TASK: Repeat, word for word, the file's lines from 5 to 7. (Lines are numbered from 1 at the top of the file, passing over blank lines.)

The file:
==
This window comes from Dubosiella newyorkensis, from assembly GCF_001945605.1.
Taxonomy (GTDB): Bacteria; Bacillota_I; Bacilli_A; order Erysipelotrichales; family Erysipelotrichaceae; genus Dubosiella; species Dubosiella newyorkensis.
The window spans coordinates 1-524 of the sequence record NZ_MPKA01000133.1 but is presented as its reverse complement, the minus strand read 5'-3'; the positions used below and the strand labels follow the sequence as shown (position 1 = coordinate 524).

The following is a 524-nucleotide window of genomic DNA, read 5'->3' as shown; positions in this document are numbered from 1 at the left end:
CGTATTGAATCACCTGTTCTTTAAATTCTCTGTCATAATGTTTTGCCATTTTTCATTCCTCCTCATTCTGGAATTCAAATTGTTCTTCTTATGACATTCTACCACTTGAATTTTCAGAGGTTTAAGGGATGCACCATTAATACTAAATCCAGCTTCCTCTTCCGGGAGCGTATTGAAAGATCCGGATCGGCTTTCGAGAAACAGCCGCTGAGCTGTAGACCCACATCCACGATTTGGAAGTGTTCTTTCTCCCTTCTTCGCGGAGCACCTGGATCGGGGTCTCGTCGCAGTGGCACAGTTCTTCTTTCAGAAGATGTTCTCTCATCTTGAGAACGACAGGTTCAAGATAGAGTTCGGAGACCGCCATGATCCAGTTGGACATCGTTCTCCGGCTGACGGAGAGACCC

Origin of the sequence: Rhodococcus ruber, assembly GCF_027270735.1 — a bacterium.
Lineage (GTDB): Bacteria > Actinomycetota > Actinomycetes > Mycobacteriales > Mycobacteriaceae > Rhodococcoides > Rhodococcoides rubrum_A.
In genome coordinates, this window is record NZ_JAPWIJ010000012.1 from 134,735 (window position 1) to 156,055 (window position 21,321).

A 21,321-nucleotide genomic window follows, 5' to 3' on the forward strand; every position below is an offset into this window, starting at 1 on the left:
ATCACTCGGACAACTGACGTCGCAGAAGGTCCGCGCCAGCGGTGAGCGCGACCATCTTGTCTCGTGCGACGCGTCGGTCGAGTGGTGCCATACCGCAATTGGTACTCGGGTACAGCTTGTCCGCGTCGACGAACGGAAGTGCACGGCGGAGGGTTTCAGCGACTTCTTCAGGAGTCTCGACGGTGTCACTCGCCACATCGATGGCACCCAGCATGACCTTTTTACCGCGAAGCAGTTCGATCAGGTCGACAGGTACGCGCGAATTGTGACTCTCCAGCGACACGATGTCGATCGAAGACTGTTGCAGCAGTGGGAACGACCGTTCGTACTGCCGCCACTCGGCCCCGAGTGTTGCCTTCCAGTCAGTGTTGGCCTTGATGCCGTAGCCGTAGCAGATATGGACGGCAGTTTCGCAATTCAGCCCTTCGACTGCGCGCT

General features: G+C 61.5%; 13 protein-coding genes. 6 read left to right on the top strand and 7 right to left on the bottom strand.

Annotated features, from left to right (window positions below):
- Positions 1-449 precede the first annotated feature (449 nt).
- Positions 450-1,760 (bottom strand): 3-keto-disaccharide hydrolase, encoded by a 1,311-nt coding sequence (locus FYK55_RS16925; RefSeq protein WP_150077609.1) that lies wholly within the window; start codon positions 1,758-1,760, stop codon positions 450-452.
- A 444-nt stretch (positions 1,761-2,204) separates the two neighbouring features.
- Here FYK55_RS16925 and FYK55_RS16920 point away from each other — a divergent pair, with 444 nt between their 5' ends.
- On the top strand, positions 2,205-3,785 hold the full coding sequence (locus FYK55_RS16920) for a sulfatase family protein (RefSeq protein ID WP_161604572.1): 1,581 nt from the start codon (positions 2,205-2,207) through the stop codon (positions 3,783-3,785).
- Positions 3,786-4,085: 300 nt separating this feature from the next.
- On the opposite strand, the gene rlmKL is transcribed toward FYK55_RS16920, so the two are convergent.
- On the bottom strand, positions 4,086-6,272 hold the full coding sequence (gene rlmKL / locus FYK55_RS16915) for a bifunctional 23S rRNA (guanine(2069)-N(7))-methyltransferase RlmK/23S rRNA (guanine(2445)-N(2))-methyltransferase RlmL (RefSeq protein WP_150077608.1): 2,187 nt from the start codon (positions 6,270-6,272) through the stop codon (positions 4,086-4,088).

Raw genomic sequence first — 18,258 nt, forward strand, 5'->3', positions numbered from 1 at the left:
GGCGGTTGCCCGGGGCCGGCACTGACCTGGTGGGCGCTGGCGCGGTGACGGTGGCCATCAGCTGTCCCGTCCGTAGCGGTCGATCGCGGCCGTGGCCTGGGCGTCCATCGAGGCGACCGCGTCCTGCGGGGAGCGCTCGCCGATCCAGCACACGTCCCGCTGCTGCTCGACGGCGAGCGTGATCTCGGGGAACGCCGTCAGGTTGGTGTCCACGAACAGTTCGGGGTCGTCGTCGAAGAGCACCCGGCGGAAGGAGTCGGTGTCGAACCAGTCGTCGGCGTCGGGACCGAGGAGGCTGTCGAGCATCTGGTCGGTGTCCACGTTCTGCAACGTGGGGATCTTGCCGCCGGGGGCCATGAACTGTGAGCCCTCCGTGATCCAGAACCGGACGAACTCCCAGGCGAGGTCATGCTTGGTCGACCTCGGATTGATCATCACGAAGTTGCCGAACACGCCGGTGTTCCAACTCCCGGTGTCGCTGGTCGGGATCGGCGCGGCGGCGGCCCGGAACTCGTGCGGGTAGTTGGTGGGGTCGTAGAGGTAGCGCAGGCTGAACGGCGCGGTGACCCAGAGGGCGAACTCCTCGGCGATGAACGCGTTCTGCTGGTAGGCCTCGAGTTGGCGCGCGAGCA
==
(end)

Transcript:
CGTATTGAATCACCTGTTCTTTAAATTCTCTGTCATAATGTTTTGCCATTTTTCATTCCTCCTCATTCTGGAATTCAAATTGTTCTTCTTATGACATTCTACCACTTGAATTTTCAGAGGTTTAAGGGATGCACCATTAATACTAAATCCAGCTTCCTCTTCCGGGAGCGTATTGAAAGATCCGGATCGGCTTTCGAGAAACAGCCGCTGAGCTGTAGACCCACATCCACGATTTGGAAGTGTTCTTTCTCCCTTCTTCGCGGAGCACCTGGATCGGGGTCTCGTCGCAGTGGCACAGTTCTTCTTTCAGAAGATGTTCTCTCATCTTGAGAACGACAGGTTCAAGATAGAGTTCGGAGACCGCCATGATCCAGTTGGACATCGTTCTCCGGCTGACGGAGAGACCC

Origin of the sequence: Rhodococcus ruber, assembly GCF_027270735.1 — a bacterium.
Lineage (GTDB): Bacteria > Actinomycetota > Actinomycetes > Mycobacteriales > Mycobacteriaceae > Rhodococcoides > Rhodococcoides rubrum_A.